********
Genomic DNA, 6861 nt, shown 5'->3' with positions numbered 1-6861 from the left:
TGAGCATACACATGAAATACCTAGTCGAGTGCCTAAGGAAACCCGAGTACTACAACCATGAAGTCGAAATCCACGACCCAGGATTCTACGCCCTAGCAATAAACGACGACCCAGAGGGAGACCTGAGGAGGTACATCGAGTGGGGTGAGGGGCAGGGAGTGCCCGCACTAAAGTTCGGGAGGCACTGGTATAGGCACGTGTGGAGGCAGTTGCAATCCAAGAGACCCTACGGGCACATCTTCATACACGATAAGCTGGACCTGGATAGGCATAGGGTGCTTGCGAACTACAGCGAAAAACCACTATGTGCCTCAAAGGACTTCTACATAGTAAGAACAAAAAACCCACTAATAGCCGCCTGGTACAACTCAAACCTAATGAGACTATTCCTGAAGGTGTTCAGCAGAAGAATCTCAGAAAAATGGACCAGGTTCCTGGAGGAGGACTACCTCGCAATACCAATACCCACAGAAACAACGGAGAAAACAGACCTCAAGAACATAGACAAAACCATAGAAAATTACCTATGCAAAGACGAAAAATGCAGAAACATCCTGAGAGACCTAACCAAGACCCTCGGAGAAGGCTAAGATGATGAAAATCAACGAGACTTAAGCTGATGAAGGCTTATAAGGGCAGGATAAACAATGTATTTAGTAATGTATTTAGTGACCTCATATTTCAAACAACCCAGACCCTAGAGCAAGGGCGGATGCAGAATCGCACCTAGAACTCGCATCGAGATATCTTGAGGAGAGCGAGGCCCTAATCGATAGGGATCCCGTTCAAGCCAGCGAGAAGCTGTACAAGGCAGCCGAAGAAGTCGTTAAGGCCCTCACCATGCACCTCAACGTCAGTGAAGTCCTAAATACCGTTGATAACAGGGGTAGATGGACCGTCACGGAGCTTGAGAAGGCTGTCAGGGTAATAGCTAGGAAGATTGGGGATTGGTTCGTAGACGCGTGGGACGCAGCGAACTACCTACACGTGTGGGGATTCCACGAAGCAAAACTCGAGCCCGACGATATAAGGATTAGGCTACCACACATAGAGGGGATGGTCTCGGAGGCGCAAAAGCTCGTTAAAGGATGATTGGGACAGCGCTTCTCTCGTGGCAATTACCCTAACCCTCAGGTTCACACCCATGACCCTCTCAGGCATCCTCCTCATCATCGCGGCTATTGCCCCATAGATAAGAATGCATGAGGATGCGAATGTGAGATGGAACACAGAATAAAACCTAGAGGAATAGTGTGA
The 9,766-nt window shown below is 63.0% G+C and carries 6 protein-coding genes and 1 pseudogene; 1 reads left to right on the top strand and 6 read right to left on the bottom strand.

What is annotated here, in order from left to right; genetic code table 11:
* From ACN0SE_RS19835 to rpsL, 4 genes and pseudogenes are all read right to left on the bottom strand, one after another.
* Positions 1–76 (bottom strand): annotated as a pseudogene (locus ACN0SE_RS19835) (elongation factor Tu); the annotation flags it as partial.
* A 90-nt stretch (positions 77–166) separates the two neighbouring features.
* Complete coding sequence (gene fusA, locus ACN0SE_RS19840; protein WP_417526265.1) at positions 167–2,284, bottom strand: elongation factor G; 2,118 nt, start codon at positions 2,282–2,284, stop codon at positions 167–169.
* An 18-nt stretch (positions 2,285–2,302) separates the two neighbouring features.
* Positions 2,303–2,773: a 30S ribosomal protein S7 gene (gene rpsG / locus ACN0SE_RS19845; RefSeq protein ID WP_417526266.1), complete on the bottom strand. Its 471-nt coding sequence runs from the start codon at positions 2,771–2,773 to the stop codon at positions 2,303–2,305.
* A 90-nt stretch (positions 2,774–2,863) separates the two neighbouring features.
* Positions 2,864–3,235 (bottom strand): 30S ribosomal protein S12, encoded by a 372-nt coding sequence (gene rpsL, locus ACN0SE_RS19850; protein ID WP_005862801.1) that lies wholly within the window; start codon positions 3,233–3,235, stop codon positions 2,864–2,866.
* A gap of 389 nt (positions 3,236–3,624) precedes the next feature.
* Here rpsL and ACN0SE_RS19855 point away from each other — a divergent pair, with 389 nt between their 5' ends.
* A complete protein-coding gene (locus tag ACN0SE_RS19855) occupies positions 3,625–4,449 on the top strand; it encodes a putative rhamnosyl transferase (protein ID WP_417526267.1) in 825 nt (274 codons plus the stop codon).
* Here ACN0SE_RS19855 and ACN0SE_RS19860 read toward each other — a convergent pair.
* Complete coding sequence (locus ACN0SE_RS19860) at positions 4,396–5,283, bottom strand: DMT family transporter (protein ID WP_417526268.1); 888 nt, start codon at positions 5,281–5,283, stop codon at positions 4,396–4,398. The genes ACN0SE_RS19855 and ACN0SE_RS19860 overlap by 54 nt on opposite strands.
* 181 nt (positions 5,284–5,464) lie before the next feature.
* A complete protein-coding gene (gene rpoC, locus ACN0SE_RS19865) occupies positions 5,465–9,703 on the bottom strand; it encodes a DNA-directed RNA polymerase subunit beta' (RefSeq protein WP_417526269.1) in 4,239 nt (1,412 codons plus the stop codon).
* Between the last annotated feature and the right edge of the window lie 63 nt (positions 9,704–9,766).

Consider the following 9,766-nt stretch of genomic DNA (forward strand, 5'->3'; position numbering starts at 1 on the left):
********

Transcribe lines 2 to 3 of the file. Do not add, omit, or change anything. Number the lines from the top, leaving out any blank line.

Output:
TGAGCATACACATGAAATACCTAGTCGAGTGCCTAAGGAAACCCGAGTACTACAACCATGAAGTCGAAATCCACGACCCAGGATTCTACGCCCTAGCAATAAACGACGACCCAGAGGGAGACCTGAGGAGGTACATCGAGTGGGGTGAGGGGCAGGGAGTGCCCGCACTAAAGTTCGGGAGGCACTGGTATAGGCACGTGTGGAGGCAGTTGCAATCCAAGAGACCCTACGGGCACATCTTCATACACGATAAGCTGGACCTGGATAGGCATAGGGTGCTTGCGAACTACAGCGAAAAACCACTATGTGCCTCAAAGGACTTCTACATAGTAAGAACAAAAAACCCACTAATAGCCGCCTGGTACAACTCAAACCTAATGAGACTATTCCTGAAGGTGTTCAGCAGAAGAATCTCAGAAAAATGGACCAGGTTCCTGGAGGAGGACTACCTCGCAATACCAATACCCACAGAAACAACGGAGAAAACAGACCTCAAGAACATAGACAAAACCATAGAAAATTACCTATGCAAAGACGAAAAATGCAGAAACATCCTGAGAGACCTAACCAAGACCCTCGGAGAAGGCTAAGATGATGAAAATCAACGAGACTTAAGCTGATGAAGGCTTATAAGGGCAGGATAAACAATGTATTTAGTAATGTATTTAGTGACCTCATATTTCAAACAACCCAGACCCTAGAGCAAGGGCGGATGCAGAATCGCACCTAGAACTCGCATCGAGATATCTTGAGGAGAGCGAGGCCCTAATCGATAGGGATCCCGTTCAAGCCAGCGAGAAGCTGTACAAGGCAGCCGAAGAAGTCGTTAAGGCCCTCACCATGCACCTCAACGTCAGTGAAGTCCTAAATACCGTTGATAACAGGGGTAGATGGACCGTCACGGAGCTTGAGAAGGCTGTCAGGGTAATAGCTAGGAAGATTGGGGATTGGTTCGTAGACGCGTGGGACGCAGCGAACTACCTACACGTGTGGGGATTCCACGAAGCAAAACTCGAGCCCGACGATATAAGGATTAGGCTACCACACATAGAGGGGATGGTCTCGGAGGCGCAAAAGCTCGTTAAAGGATGATTGGGACAGCGCTTCTCTCGTGGCAATTACCCTAACCCTCAGGTTCACACCCATGACCCTCTCAGGCATCCTCCTCATCATCGCGGCTATTGCCCCATAGATAAGAATGCATGAGGATGCGAATGTGAGATGGAACACAGAATAAAACCTAGAGGAATAGTGTGA
The 9,766-nt window shown below is 63.0% G+C and carries 6 protein-coding genes and 1 pseudogene; 1 reads left to right on the top strand and 6 read right to left on the bottom strand.